I understand the proof that $$Var(aX+bY) = a^2Var(X) +b^2Var(Y) + 2abCov(X,Y), $$ but I don't understand how to prove the generalization to arbitrary linear combinations.

Let $a_i$ be scalars for $i\in {1,\dots ,n}$ so we have a vector $\underline a$, and $\underline X = X_i,\dots ,X_n$ be a vector of correlated random variables. Then $$ Var(a_1X_1 + \dots a_nX_n) = \sum_{i=1}^n a_i^2 \sigma_i^2 + 2 \sum_{i=1}^n \sum_{j>i}^n a_i a_j \text{ Cov}(X_i,X_j)$$ How do we prove this? I imagine there are proofs in the summation notation and in vector notation?


This is just an exercise in applying basic properties of sums, the linearity of expectation, and definitions of variance and covariance

\begin{align} \operatorname{var}\left(\sum_{i=1}^n a_i X_i\right) &= E\left[\left(\sum_{i=1}^n a_i X_i\right)^2\right] - \left(E\left[\sum_{i=1}^n a_i X_i\right]\right)^2 &\scriptstyle{\text{one definition of variance}}\\ &= E\left[\sum_{i=1}^n\sum_{j=1}^n a_i a_j X_iX_j\right] - \left(E\left[\sum_{i=1}^n a_i X_i\right]\right)^2 &\scriptstyle{\text{basic properties of sums}}\\ &= \sum_{i=1}^n\sum_{j=1}^n a_i a_j E[X_iX_j] - \left(\sum_{i=1}^n a_i E[X_i]\right)^2 &\scriptstyle{\text{linearity of expectation}}\\ &= \sum_{i=1}^n\sum_{j=1}^n a_i a_j E[X_iX_j] - \sum_{i=1}^n \sum_{j=1}^n a_ia_j E[X_i]E[X_j] &\scriptstyle{\text{basic properties of sums}}\\ &= \sum_{i=1}^n\sum_{j=1}^n a_i a_j \left(E[X_iX_j] - E[X_i]E[X_j]\right)&\scriptstyle{\text{combine the sums}}\\ &= \sum_{i=1}^n\sum_{j=1}^n a_i a_j\operatorname{cov}(X_i,X_j) &\scriptstyle{\text{apply a definition of covariance}}\\ &= \sum_{i=1}^n a_i^2\operatorname{var}(X_i) + 2\sum_{i=1}^n \sum_{j\colon j > i}^n a_ia_j\operatorname{cov}(X_i,X_j) &\scriptstyle{\text{re-arrange sum}}\\ \end{align} Note that in that last step, we have also identified $\operatorname{cov}(X_i,X_i)$ as the variance $\operatorname{var}(X_i)$.


You can actually do it by recursion without using matrices:

Take the result for $\text{Var}(a_1X_1+Y_1)$ and let $Y_1=a_2X_2+Y_2$.





Then keep substituting $Y_{i-1}=a_iX_i+Y_i$ and using the same basic results, then at the last step use $Y_{n-1}=a_nX_n$

With vectors (so the result must be scalar):


Or with a matrix (the result will be a variance-covariance matrix):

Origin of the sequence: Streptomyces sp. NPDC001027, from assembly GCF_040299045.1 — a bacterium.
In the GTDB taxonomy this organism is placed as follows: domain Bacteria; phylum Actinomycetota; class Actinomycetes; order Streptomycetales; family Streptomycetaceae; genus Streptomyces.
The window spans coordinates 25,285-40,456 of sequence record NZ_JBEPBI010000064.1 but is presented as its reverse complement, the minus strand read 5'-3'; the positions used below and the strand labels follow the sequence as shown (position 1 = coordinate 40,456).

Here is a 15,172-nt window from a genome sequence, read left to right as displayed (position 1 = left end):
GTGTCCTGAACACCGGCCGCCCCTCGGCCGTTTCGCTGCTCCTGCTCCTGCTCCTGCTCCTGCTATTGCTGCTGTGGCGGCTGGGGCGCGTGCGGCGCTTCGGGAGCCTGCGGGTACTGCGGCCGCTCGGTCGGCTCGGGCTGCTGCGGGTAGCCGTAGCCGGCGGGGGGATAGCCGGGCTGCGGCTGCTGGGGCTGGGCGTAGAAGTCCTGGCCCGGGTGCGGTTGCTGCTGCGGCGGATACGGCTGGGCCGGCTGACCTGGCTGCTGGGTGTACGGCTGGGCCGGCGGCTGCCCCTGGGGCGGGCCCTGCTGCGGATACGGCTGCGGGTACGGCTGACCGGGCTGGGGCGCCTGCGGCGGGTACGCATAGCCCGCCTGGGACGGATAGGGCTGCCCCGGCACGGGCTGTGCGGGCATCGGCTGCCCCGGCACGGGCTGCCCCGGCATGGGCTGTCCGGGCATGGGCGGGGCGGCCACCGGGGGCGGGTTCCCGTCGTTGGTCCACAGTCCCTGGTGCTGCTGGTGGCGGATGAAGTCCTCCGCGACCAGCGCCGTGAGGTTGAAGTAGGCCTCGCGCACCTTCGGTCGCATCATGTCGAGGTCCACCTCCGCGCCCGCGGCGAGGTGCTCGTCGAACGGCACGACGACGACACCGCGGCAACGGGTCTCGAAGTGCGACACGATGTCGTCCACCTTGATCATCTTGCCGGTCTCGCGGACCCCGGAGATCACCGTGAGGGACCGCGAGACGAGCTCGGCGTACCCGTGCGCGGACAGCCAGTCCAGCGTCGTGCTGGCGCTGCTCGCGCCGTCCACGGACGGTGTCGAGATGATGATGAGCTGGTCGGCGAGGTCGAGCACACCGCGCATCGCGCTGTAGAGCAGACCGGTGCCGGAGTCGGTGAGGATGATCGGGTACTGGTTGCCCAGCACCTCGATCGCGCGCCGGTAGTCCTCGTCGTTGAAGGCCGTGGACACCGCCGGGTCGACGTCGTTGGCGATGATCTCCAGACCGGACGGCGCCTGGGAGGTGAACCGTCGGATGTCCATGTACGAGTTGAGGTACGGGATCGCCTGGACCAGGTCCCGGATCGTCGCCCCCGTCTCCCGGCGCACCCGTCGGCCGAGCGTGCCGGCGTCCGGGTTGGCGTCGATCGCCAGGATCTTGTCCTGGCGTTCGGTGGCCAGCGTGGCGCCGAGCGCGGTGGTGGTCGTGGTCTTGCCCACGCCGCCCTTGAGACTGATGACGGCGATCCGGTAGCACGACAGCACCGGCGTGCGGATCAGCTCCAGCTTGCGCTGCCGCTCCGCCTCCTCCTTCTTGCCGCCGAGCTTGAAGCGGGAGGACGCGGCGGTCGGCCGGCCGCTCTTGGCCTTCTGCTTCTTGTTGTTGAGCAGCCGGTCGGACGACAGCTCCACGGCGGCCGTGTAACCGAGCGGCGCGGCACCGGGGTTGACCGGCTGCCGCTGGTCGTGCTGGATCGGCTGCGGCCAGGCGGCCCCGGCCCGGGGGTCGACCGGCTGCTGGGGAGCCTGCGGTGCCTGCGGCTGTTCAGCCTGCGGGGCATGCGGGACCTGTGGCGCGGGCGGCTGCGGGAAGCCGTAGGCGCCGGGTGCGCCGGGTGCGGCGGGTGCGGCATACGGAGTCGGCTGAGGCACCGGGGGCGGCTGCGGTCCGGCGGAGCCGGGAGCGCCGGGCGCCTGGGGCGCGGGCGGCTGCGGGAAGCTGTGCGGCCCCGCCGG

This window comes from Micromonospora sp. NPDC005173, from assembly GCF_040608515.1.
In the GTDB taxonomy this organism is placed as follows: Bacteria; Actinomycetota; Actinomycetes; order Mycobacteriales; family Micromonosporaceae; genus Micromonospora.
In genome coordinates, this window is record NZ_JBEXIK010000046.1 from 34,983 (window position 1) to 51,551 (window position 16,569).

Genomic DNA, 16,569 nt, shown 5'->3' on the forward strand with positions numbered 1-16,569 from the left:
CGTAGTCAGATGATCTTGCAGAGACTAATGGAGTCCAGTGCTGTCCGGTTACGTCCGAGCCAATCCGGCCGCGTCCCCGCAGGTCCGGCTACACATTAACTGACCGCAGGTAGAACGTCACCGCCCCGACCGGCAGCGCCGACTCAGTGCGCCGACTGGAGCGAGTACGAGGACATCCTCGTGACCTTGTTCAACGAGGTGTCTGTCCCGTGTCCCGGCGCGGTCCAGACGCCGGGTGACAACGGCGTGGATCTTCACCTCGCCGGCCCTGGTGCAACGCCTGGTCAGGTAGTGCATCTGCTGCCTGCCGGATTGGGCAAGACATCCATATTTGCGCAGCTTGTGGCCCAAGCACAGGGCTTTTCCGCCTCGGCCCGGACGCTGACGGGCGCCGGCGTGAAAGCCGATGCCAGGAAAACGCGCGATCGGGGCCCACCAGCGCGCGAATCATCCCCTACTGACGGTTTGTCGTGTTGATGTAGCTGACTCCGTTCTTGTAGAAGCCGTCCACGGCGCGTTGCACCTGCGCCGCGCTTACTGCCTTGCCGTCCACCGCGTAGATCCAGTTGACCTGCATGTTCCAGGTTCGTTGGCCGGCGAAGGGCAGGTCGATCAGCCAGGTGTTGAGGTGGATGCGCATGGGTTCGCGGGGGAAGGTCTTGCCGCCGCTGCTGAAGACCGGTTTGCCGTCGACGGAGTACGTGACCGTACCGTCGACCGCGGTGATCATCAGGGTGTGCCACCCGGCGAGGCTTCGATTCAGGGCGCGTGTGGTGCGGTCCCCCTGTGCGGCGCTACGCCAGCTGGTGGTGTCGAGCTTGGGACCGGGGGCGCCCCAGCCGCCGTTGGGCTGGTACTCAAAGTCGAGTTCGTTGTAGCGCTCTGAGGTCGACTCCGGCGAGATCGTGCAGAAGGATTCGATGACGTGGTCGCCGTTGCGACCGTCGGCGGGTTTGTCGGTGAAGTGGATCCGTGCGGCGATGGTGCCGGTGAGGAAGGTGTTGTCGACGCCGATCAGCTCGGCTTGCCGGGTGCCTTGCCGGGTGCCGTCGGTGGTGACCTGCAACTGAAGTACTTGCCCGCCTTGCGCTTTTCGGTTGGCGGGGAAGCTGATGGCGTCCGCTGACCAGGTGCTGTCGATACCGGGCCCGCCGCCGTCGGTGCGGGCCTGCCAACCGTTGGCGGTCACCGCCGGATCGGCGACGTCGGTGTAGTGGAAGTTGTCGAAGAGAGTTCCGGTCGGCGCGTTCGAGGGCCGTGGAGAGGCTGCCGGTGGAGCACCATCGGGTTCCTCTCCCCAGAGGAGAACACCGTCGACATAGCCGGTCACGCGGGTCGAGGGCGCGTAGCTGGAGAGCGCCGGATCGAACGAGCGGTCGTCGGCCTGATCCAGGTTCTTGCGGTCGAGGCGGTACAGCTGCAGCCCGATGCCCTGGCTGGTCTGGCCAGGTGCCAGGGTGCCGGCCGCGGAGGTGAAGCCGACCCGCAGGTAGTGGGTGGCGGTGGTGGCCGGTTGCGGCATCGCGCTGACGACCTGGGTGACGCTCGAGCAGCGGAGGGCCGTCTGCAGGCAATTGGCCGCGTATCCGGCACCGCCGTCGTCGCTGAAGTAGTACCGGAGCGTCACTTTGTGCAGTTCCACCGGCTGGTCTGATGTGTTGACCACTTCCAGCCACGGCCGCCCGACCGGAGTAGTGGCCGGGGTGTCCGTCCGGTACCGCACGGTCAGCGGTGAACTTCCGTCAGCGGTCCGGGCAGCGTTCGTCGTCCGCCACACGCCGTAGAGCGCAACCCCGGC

This has the advantage of giving covariances of the various linear combinations whose coefficients are the rows of $A$ on the off-diagonal elements in the result.

Even if you only know the univariate results, you can confirm these by checking element-by-element.


Basically, the proof is the same as the first formula. I will prove it use a very brutal method.

$Var(a_1X_1+...+a_nX_n)=E[(a_1X_1+..a_nX_n)^2]-[E(a_1X_1+...+a_nXn)]^2 =E[(a_1X_1)^2+...+(a_nX_n)^2+2a_1a_2X_1X_2+2a_1a_3X_1X_3+...+2a_1a_nX_1X_n+...+2a_{n-1}a_nX_{n-1}X_n]-[a_1E(X1)+...a_nE(X_n)]^2 $

$=a_1^2E(X_1^2)+...+a_n^2E(X_n^2)+2a_1a_2E(X_1X_2)+...+2a_{n-1}a_nE(X_{n-1}X_n)-a_1^2[E(X_1)]^2-...-a_n^2[E(X_n)]^2-2a_1a_2E(X_1)E(X_2)-...-2a_{n-1}a_nE(X_{n-1})E(X_n) $


Next just note:





Just for fun, proof by induction!

Let $P(k)$ be the statement that $Var[\sum_{i=1}^k a_iX_i] = \sum_{i=1}^k a_i^2\sigma_i^2 + 2\sum_{i=1}^k \sum _{j>i}^k a_ia_jCov[X_i, X_j]$

Then $P(2)$ is (trivially) true (you said you're happy with that in the question).

Let's assume P(k) is true. Thus,

$Var[\sum_{i=1}^{k+1} a_iX_i] = Var[\sum_{i=1}^{k} a_iX_i + a_{k+1}X_{k+1}]$

$=Var[\sum_{i=1}^{k} a_iX_i] + Var[a_{k+1}X_{k+1}] + 2 Cov[\sum_{i=1}^{k} a_iX_i,a_{k+1}X_{k+1}]$

$=\sum_{i=1}^k a_i^2\sigma_i^2 + 2\sum_{i=1}^k \sum _{j>i}^k a_ia_jCov[X_i, X_j]+ a_{k+1}^2\sigma_{k+1}^2 + 2Cov[\sum_{i=1}^{k} a_iX_i, a_{k+1}X_{k+1}]$

$=\sum_{i=1}^{k+1} a_i^2\sigma_i^2 + 2\sum_{i=1}^k \sum _{j>i}^k a_ia_jCov[X_i, X_j] + 2\sum_{i=1}^ka_ia_{k+1}Cov[X_i, X_{k+1}]$

$=\sum_{i=1}^{k+1} a_i^2\sigma_i^2 + 2\sum_{i=1}^{k+1} \sum _{j>i}^{k+1} a_ia_jCov[X_i, X_j]$

Thus $P(k+1)$ is true.

So, by induction,

$Var[\sum_{i=1}^n a_iX_i] = \sum_{i=1}^n a_i^2\sigma_i^2 + 2\sum_{i=1}^n \sum _{j>i}^n a_ia_jCov[X_i, X_j]$ for all integer $n \geq 2$.


Your Answer

By clicking “Post Your Answer”, you agree to our terms of service, privacy policy and cookie policy

Not the answer you're looking for? Browse other questions tagged or ask your own question.